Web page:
With his childlike nature, keen sensitivity, good manners, dashing good looks and well-honed talent, Beckham is the ideal brand that can be effectively marketed to both men and women. For men, he is the epitome of aspirational grooming and working class hero of the football pitch, and for women, he is beautiful and a loving, devoted husband and father. His footballing prowess lends him to any team and his good looks lend his face to any product. The only glitch in the Beckham machine, that affair, passed and everyone – especially his wife – forgave him in an instant. Even when he gets it wrong he somehow remains flawless, pristine, untouchable. He told the boys they could be fussy about their hair and still bag a Spice Girl and he told the girls that a man could be a professional footballer and still do the majority of the housework.
The fact that Beckham’s track record, not the mention the man himself, is so unfathomably perfect makes him worth the money in a way that Jeff Koons can only dream of, since every time Koons makes another one of those balloon dogs you doubt the integrity of the hoover pieces, whereas even if Beckham commits an indiscretion you just have to re-watch one of those goals or look at the H&M ad to see that nothing can dent the impression of endless success. Beckham’s high value can also be explained by a maxim of Sir Alex Ferguson, who according to Jon Snow ran Manchester United like a Stalinist outfit: ‘some people think football is a matter of life and death, but it is much more serious than that’. People’s – entire nations’ – hopes and dreams stand or fall on a football match to such an extent that the World Cup is basically a matter of public order and national security. So no amount of money for an exemplary footballer like Beckham could ever be too much if we don’t want to find ourselves at war with France after all the goals went in at the wrong end.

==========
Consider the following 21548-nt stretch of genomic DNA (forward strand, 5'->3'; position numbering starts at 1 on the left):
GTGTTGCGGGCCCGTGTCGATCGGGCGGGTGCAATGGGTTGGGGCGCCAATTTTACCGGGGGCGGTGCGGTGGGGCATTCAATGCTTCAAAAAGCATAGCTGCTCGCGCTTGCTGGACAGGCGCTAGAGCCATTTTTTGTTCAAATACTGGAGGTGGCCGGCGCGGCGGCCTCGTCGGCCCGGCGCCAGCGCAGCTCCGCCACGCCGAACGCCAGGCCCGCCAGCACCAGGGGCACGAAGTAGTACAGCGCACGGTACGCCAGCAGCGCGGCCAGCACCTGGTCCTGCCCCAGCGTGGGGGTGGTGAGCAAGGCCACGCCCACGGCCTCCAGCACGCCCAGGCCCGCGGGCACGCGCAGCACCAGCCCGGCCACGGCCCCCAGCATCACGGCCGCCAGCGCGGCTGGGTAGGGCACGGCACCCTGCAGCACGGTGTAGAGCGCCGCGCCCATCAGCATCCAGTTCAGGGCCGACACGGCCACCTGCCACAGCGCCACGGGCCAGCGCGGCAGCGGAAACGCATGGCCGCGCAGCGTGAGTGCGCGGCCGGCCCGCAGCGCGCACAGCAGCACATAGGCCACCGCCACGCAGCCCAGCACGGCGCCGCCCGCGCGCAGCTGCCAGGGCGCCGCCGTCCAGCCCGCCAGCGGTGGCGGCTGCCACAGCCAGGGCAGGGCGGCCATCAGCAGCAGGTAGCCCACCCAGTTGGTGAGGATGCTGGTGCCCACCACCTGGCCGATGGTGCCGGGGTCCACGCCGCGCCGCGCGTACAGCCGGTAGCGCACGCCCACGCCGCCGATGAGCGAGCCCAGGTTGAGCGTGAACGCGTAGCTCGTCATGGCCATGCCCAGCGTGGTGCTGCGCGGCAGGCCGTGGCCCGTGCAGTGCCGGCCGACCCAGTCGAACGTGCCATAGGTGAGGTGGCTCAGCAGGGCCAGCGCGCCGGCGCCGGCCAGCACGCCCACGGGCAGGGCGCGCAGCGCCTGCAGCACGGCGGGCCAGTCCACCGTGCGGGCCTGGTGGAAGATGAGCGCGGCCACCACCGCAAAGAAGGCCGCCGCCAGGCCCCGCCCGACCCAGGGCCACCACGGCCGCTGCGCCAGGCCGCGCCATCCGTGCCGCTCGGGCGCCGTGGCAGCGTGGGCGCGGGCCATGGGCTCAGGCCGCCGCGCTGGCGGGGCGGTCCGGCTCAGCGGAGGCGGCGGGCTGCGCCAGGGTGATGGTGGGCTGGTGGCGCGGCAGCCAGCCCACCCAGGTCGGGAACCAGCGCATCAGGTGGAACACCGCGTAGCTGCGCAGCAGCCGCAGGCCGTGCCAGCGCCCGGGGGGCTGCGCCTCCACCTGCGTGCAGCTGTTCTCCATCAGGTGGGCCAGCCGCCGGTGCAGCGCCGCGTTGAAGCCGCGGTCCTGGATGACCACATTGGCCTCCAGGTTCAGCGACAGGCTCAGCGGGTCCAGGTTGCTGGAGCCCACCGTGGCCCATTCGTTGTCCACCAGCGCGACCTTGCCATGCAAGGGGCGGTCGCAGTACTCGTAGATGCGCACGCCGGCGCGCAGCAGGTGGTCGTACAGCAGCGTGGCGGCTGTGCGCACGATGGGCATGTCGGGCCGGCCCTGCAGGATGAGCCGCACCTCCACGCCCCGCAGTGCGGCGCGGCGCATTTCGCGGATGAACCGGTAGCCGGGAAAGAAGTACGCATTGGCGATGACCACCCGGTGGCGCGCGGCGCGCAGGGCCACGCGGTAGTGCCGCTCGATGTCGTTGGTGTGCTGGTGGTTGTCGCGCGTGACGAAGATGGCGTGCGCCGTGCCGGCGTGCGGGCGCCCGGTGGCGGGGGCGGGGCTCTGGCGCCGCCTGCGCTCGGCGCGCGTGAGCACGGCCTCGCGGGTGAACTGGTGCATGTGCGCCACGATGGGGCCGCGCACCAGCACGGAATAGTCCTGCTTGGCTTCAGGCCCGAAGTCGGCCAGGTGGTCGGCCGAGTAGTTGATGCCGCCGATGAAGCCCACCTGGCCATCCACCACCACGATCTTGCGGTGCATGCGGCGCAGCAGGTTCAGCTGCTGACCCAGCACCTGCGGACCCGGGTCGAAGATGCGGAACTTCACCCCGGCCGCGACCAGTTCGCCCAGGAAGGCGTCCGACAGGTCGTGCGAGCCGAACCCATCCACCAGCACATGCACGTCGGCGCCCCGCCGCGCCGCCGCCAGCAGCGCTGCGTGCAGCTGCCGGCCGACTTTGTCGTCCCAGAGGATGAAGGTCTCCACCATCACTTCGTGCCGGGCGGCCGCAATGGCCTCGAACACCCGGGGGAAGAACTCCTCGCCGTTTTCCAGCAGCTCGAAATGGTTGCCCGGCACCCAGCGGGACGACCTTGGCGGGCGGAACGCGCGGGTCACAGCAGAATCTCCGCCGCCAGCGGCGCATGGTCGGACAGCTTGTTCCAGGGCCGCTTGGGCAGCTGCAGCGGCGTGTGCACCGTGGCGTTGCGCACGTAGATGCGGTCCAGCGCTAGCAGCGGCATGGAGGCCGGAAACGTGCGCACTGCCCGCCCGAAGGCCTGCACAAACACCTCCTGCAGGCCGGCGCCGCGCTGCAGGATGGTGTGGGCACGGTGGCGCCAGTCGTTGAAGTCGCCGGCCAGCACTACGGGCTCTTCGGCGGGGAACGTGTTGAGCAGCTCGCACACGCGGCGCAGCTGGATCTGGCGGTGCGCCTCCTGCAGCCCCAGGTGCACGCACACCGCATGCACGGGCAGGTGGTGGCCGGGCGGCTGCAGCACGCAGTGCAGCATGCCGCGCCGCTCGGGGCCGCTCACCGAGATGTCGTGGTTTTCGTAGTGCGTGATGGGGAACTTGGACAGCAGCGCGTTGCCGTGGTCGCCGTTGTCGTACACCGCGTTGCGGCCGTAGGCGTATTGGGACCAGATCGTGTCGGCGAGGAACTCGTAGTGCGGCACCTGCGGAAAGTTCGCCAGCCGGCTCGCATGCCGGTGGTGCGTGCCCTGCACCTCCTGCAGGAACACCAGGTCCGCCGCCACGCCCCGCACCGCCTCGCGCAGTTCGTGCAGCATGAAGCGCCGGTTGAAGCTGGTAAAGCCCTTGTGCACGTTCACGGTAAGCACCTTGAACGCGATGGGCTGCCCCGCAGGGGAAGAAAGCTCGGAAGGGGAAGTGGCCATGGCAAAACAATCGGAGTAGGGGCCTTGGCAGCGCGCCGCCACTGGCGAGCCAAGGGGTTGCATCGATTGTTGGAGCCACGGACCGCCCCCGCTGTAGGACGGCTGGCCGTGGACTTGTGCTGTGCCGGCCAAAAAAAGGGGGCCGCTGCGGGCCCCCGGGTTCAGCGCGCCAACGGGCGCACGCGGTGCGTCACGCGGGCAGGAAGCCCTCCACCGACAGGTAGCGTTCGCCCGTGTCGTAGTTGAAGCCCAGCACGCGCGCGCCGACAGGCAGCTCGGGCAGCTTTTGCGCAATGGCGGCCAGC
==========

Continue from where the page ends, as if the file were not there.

If value is the price someone will pay for how important they think something is, then nobody ever undervalued Beckham. There is basically nothing wrong with him: he excelled in his chosen profession, which happened to be The Beautiful Game, crystallised more than his fair share of history, shared out the bounty of his wealth, talent and marketability to charities and corporations alike, and then he ducked out quietly to raise his kids. The goal for any artist who aspires to fame and success, then, should be to emulate Beckham as closely as possible. The trick is to work doggedly at your craft, either giving up your vices or be able to hide them completely, and to pay due care and attention to everything else like family, money, charity and generally being a decent person. The Beckham formula boils down to one simple principle: if you are going to sell your entire self as a brand, make sure every fibre of your being is worth every penny. And if you absolutely must take your clothes off, ensure that you look on some level irresistible to everyone, regardless of stuffy social conventions.
A lot of artists stray from their central talent, like when Gary Hume gave up the doors, or they allow everything else to suffer for their art, like Pollock. Beckham shows us that you can have everything and do anything so long as you balance work and life with passion and devotion. Hirst is a long way from it, but closer than Koons for sure, but someone like Hockney is the Beckham of art – talented, demure, focused and resolved. Beckham shows us that you can be filthy rich and good at what you do if only you realise that all that glitters is the entire horizon of your world and not just some inert goal that you run towards as if nothing else matters.
Words: Daniel Barnes